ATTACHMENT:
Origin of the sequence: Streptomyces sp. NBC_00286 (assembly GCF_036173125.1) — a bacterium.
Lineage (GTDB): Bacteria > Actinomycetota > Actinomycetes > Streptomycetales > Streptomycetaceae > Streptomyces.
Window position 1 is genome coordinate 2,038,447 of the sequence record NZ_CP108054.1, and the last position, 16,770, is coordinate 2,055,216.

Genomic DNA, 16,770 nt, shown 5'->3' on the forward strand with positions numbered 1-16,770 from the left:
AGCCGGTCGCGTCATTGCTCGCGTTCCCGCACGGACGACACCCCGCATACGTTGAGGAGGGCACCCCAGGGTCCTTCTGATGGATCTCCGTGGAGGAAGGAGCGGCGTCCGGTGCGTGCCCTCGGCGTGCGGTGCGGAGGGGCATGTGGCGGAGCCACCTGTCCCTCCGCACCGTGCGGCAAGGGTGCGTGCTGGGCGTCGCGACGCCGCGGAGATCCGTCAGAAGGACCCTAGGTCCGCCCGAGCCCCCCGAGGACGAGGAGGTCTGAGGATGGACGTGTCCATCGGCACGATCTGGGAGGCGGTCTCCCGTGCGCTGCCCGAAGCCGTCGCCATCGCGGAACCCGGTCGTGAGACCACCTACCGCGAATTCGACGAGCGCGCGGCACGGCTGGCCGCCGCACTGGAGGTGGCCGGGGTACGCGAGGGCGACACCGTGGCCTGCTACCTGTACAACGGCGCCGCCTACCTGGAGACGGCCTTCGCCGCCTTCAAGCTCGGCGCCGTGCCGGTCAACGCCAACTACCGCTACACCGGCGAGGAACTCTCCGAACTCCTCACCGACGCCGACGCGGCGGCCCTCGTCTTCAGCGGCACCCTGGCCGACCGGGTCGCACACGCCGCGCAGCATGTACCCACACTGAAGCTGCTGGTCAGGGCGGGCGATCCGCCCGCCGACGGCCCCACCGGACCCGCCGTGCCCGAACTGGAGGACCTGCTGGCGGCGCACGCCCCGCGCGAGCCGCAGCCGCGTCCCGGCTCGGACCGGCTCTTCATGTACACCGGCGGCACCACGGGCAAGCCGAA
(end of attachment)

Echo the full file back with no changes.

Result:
Origin of the sequence: Streptomyces sp. NBC_00286 (assembly GCF_036173125.1) — a bacterium.
Lineage (GTDB): Bacteria > Actinomycetota > Actinomycetes > Streptomycetales > Streptomycetaceae > Streptomyces.
Window position 1 is genome coordinate 2,038,447 of the sequence record NZ_CP108054.1, and the last position, 16,770, is coordinate 2,055,216.

Genomic DNA, 16,770 nt, shown 5'->3' on the forward strand with positions numbered 1-16,770 from the left:
AGCCGGTCGCGTCATTGCTCGCGTTCCCGCACGGACGACACCCCGCATACGTTGAGGAGGGCACCCCAGGGTCCTTCTGATGGATCTCCGTGGAGGAAGGAGCGGCGTCCGGTGCGTGCCCTCGGCGTGCGGTGCGGAGGGGCATGTGGCGGAGCCACCTGTCCCTCCGCACCGTGCGGCAAGGGTGCGTGCTGGGCGTCGCGACGCCGCGGAGATCCGTCAGAAGGACCCTAGGTCCGCCCGAGCCCCCCGAGGACGAGGAGGTCTGAGGATGGACGTGTCCATCGGCACGATCTGGGAGGCGGTCTCCCGTGCGCTGCCCGAAGCCGTCGCCATCGCGGAACCCGGTCGTGAGACCACCTACCGCGAATTCGACGAGCGCGCGGCACGGCTGGCCGCCGCACTGGAGGTGGCCGGGGTACGCGAGGGCGACACCGTGGCCTGCTACCTGTACAACGGCGCCGCCTACCTGGAGACGGCCTTCGCCGCCTTCAAGCTCGGCGCCGTGCCGGTCAACGCCAACTACCGCTACACCGGCGAGGAACTCTCCGAACTCCTCACCGACGCCGACGCGGCGGCCCTCGTCTTCAGCGGCACCCTGGCCGACCGGGTCGCACACGCCGCGCAGCATGTACCCACACTGAAGCTGCTGGTCAGGGCGGGCGATCCGCCCGCCGACGGCCCCACCGGACCCGCCGTGCCCGAACTGGAGGACCTGCTGGCGGCGCACGCCCCGCGCGAGCCGCAGCCGCGTCCCGGCTCGGACCGGCTCTTCATGTACACCGGCGGCACCACGGGCAAGCCGAA